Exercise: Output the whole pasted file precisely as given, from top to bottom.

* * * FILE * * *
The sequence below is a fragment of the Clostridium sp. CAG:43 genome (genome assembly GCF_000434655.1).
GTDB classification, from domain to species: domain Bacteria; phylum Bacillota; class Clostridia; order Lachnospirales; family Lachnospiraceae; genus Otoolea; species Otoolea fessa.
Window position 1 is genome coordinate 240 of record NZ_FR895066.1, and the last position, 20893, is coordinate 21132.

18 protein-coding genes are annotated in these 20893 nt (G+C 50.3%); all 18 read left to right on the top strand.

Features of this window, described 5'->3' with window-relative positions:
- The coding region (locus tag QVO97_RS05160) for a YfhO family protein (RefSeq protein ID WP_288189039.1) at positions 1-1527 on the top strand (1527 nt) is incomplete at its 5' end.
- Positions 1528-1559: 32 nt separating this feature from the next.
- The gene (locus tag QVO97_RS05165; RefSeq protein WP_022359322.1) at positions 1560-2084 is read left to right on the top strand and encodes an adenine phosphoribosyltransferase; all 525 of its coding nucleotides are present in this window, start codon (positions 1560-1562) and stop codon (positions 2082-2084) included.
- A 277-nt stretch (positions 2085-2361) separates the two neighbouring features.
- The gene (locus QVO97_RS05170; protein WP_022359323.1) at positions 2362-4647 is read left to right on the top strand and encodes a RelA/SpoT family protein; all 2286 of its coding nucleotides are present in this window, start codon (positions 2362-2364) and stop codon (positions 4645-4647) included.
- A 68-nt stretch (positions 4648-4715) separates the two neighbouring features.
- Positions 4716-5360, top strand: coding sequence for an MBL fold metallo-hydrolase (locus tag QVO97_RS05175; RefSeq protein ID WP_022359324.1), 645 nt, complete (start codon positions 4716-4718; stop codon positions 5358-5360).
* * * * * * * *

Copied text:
The sequence below is a fragment of the Clostridium sp. CAG:43 genome (genome assembly GCF_000434655.1).
GTDB classification, from domain to species: domain Bacteria; phylum Bacillota; class Clostridia; order Lachnospirales; family Lachnospiraceae; genus Otoolea; species Otoolea fessa.
Window position 1 is genome coordinate 240 of record NZ_FR895066.1, and the last position, 20893, is coordinate 21132.

18 protein-coding genes are annotated in these 20893 nt (G+C 50.3%); all 18 read left to right on the top strand.

Features of this window, described 5'->3' with window-relative positions:
- The coding region (locus tag QVO97_RS05160) for a YfhO family protein (RefSeq protein ID WP_288189039.1) at positions 1-1527 on the top strand (1527 nt) is incomplete at its 5' end.
- Positions 1528-1559: 32 nt separating this feature from the next.
- The gene (locus tag QVO97_RS05165; RefSeq protein WP_022359322.1) at positions 1560-2084 is read left to right on the top strand and encodes an adenine phosphoribosyltransferase; all 525 of its coding nucleotides are present in this window, start codon (positions 1560-1562) and stop codon (positions 2082-2084) included.
- A 277-nt stretch (positions 2085-2361) separates the two neighbouring features.
- The gene (locus QVO97_RS05170; protein WP_022359323.1) at positions 2362-4647 is read left to right on the top strand and encodes a RelA/SpoT family protein; all 2286 of its coding nucleotides are present in this window, start codon (positions 2362-2364) and stop codon (positions 4645-4647) included.
- A 68-nt stretch (positions 4648-4715) separates the two neighbouring features.
- Positions 4716-5360, top strand: coding sequence for an MBL fold metallo-hydrolase (locus tag QVO97_RS05175; RefSeq protein ID WP_022359324.1), 645 nt, complete (start codon positions 4716-4718; stop codon positions 5358-5360).